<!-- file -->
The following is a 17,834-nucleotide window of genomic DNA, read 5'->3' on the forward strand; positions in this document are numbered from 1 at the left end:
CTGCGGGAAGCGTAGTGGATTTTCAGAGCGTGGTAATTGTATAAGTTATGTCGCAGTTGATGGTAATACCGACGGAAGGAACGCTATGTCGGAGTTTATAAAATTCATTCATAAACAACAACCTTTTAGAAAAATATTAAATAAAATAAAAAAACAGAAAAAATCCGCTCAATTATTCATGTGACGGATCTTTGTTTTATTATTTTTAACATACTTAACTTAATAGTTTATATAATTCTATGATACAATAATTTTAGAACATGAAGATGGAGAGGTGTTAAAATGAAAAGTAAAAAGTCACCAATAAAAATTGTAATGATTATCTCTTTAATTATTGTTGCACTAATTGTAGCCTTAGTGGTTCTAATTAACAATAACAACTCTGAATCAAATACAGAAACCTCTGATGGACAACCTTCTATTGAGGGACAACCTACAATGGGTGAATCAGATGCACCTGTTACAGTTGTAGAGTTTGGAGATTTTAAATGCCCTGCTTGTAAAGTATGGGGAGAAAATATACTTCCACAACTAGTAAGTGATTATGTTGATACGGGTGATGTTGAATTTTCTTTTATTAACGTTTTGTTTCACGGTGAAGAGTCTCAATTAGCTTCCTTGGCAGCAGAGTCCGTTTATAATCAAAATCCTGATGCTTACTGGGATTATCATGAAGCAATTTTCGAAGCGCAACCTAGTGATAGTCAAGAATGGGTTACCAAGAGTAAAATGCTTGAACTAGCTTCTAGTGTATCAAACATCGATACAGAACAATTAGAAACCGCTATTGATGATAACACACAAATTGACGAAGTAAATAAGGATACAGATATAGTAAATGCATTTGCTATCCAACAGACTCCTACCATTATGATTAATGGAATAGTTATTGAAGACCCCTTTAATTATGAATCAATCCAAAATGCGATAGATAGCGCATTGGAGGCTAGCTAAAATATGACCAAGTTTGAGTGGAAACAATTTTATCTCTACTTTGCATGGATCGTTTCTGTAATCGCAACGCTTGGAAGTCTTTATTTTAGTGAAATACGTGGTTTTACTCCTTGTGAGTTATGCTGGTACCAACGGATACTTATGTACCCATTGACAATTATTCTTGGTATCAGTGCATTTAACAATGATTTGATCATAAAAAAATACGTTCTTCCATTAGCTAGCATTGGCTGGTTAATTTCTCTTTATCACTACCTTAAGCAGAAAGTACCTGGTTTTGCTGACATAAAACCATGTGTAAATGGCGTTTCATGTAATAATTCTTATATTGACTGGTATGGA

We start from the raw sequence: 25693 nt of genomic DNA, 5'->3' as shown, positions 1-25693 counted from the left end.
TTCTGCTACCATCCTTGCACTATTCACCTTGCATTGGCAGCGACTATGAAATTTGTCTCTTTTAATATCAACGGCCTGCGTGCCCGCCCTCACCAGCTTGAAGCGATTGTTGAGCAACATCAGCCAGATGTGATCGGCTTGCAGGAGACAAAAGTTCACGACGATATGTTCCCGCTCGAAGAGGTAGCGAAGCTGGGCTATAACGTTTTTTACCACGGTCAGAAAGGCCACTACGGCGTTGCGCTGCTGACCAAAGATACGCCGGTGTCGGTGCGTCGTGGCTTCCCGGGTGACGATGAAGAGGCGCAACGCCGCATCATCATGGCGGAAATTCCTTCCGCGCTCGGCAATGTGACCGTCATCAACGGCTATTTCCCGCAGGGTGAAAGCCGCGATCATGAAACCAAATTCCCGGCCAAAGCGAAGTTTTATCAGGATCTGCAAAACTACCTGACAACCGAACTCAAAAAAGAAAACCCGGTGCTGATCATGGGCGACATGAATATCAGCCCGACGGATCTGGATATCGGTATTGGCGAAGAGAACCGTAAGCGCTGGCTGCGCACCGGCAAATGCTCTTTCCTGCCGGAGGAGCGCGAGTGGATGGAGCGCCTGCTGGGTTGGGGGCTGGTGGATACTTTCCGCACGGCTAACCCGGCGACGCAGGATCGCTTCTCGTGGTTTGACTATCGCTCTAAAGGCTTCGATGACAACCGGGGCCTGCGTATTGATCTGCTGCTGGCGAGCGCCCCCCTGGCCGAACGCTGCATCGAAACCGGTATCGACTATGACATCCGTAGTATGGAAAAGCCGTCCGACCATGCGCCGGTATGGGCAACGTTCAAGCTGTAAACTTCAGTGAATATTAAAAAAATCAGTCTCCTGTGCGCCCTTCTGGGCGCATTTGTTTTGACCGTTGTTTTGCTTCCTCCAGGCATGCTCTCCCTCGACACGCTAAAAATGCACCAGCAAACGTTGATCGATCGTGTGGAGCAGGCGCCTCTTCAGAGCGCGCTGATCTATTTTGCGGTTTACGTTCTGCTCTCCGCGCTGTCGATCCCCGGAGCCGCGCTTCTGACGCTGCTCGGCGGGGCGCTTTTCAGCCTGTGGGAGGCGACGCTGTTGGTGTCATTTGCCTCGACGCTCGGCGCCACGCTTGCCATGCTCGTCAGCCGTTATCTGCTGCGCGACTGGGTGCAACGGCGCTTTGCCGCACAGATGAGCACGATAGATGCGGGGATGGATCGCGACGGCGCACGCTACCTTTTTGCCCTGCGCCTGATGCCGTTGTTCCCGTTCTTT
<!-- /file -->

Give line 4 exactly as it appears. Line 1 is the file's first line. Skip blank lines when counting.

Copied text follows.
TTCTGCTACCATCCTTGCACTATTCACCTTGCATTGGCAGCGACTATGAAATTTGTCTCTTTTAATATCAACGGCCTGCGTGCCCGCCCTCACCAGCTTGAAGCGATTGTTGAGCAACATCAGCCAGATGTGATCGGCTTGCAGGAGACAAAAGTTCACGACGATATGTTCCCGCTCGAAGAGGTAGCGAAGCTGGGCTATAACGTTTTTTACCACGGTCAGAAAGGCCACTACGGCGTTGCGCTGCTGACCAAAGATACGCCGGTGTCGGTGCGTCGTGGCTTCCCGGGTGACGATGAAGAGGCGCAACGCCGCATCATCATGGCGGAAATTCCTTCCGCGCTCGGCAATGTGACCGTCATCAACGGCTATTTCCCGCAGGGTGAAAGCCGCGATCATGAAACCAAATTCCCGGCCAAAGCGAAGTTTTATCAGGATCTGCAAAACTACCTGACAACCGAACTCAAAAAAGAAAACCCGGTGCTGATCATGGGCGACATGAATATCAGCCCGACGGATCTGGATATCGGTATTGGCGAAGAGAACCGTAAGCGCTGGCTGCGCACCGGCAAATGCTCTTTCCTGCCGGAGGAGCGCGAGTGGATGGAGCGCCTGCTGGGTTGGGGGCTGGTGGATACTTTCCGCACGGCTAACCCGGCGACGCAGGATCGCTTCTCGTGGTTTGACTATCGCTCTAAAGGCTTCGATGACAACCGGGGCCTGCGTATTGATCTGCTGCTGGCGAGCGCCCCCCTGGCCGAACGCTGCATCGAAACCGGTATCGACTATGACATCCGTAGTATGGAAAAGCCGTCCGACCATGCGCCGGTATGGGCAACGTTCAAGCTGTAAACTTCAGTGAATATTAAAAAAATCAGTCTCCTGTGCGCCCTTCTGGGCGCATTTGTTTTGACCGTTGTTTTGCTTCCTCCAGGCATGCTCTCCCTCGACACGCTAAAAATGCACCAGCAAACGTTGATCGATCGTGTGGAGCAGGCGCCTCTTCAGAGCGCGCTGATCTATTTTGCGGTTTACGTTCTGCTCTCCGCGCTGTCGATCCCCGGAGCCGCGCTTCTGACGCTGCTCGGCGGGGCGCTTTTCAGCCTGTGGGAGGCGACGCTGTTGGTGTCATTTGCCTCGACGCTCGGCGCCACGCTTGCCATGCTCGTCAGCCGTTATCTGCTGCGCGACTGGGTGCAACGGCGCTTTGCCGCACAGATGAGCACGATAGATGCGGGGATGGATCGCGACGGCGCACGCTACCTTTTTGCCCTGCGCCTGATGCCGTTGTTCCCGTTCTTT